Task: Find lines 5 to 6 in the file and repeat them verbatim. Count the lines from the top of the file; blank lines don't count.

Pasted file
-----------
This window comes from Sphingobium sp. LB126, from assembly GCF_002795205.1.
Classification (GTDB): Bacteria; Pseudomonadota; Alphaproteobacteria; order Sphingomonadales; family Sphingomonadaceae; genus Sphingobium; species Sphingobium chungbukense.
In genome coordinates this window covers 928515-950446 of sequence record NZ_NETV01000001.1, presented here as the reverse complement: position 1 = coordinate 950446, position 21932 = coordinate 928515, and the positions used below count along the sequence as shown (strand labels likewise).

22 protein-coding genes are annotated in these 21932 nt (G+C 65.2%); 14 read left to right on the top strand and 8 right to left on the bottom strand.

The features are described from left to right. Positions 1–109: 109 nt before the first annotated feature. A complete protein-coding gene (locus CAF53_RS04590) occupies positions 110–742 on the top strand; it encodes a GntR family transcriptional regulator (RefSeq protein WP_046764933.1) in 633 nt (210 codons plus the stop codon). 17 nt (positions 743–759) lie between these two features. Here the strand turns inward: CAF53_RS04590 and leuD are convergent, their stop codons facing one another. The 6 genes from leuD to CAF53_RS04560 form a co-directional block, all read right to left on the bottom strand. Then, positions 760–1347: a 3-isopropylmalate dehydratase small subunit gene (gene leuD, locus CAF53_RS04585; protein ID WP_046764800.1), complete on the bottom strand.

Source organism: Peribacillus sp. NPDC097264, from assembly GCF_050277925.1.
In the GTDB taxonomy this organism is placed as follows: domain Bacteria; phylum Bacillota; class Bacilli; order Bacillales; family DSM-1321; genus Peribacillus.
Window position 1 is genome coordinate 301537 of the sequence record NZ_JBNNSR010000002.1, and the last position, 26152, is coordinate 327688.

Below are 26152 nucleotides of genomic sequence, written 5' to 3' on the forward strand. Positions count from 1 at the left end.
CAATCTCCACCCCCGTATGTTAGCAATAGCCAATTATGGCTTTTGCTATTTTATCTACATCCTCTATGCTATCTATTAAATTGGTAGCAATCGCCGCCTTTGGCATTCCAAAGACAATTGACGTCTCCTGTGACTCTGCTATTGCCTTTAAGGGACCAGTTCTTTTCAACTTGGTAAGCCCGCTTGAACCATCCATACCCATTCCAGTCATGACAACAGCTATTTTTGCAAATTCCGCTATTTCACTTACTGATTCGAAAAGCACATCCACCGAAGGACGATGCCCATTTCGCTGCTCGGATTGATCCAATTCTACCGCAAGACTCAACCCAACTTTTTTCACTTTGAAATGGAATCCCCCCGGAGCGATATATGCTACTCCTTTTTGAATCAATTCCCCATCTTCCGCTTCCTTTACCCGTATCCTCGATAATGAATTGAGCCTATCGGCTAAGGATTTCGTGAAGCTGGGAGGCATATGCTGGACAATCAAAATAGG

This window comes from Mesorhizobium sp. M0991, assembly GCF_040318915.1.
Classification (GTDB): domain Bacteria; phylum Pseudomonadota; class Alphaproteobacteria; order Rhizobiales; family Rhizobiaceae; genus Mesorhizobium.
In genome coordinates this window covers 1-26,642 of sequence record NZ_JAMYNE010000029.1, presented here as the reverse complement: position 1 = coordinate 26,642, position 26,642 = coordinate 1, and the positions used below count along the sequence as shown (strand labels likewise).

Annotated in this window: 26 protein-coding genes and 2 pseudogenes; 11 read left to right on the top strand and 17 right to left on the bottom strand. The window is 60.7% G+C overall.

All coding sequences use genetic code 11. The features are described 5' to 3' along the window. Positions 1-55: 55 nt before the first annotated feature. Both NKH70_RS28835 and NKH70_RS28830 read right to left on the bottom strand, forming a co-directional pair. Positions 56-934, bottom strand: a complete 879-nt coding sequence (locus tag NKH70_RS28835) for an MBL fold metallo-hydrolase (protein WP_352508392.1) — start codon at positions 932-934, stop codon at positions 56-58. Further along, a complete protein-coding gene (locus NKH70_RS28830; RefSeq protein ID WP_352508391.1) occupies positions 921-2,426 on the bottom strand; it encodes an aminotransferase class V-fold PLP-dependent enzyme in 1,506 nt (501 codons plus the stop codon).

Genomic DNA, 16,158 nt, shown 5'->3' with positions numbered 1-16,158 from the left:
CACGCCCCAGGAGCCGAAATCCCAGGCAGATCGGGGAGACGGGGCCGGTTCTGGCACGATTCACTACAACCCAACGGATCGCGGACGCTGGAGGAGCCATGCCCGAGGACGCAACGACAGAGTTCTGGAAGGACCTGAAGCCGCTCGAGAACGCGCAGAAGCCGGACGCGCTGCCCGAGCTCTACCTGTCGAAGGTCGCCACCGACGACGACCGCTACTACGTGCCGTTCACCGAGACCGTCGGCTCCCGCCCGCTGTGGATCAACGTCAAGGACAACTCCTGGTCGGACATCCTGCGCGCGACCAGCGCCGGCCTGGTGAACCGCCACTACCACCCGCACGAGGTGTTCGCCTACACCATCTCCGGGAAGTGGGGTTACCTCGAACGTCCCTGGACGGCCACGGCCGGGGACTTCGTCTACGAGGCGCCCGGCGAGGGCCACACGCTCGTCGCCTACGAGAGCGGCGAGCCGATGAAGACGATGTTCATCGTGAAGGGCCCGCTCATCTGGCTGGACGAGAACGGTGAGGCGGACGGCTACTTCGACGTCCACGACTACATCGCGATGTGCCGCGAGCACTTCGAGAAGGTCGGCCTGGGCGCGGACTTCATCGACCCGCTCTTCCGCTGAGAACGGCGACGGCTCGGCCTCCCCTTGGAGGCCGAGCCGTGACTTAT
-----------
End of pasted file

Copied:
The features are described from left to right. Positions 1–109: 109 nt before the first annotated feature. A complete protein-coding gene (locus CAF53_RS04590) occupies positions 110–742 on the top strand; it encodes a GntR family transcriptional regulator (RefSeq protein WP_046764933.1) in 633 nt (210 codons plus the stop codon). 17 nt (positions 743–759) lie between these two features. Here the strand turns inward: CAF53_RS04590 and leuD are convergent, their stop codons facing one another. The 6 genes from leuD to CAF53_RS04560 form a co-directional block, all read right to left on the bottom strand. Then, positions 760–1347: a 3-isopropylmalate dehydratase small subunit gene (gene leuD, locus CAF53_RS04585; protein ID WP_046764800.1), complete on the bottom strand.

Source organism: Peribacillus sp. NPDC097264, from assembly GCF_050277925.1.